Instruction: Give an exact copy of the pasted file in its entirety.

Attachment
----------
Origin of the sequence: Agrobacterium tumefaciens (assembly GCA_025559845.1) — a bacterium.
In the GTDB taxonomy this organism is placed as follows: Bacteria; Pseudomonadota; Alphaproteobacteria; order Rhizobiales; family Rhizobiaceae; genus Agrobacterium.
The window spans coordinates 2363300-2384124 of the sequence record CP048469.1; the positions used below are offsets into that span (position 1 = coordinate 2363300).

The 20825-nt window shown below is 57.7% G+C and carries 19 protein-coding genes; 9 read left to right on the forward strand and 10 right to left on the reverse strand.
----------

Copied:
Origin of the sequence: Agrobacterium tumefaciens (assembly GCA_025559845.1) — a bacterium.
In the GTDB taxonomy this organism is placed as follows: Bacteria; Pseudomonadota; Alphaproteobacteria; order Rhizobiales; family Rhizobiaceae; genus Agrobacterium.
The window spans coordinates 2363300-2384124 of the sequence record CP048469.1; the positions used below are offsets into that span (position 1 = coordinate 2363300).

The 20825-nt window shown below is 57.7% G+C and carries 19 protein-coding genes; 9 read left to right on the forward strand and 10 right to left on the reverse strand.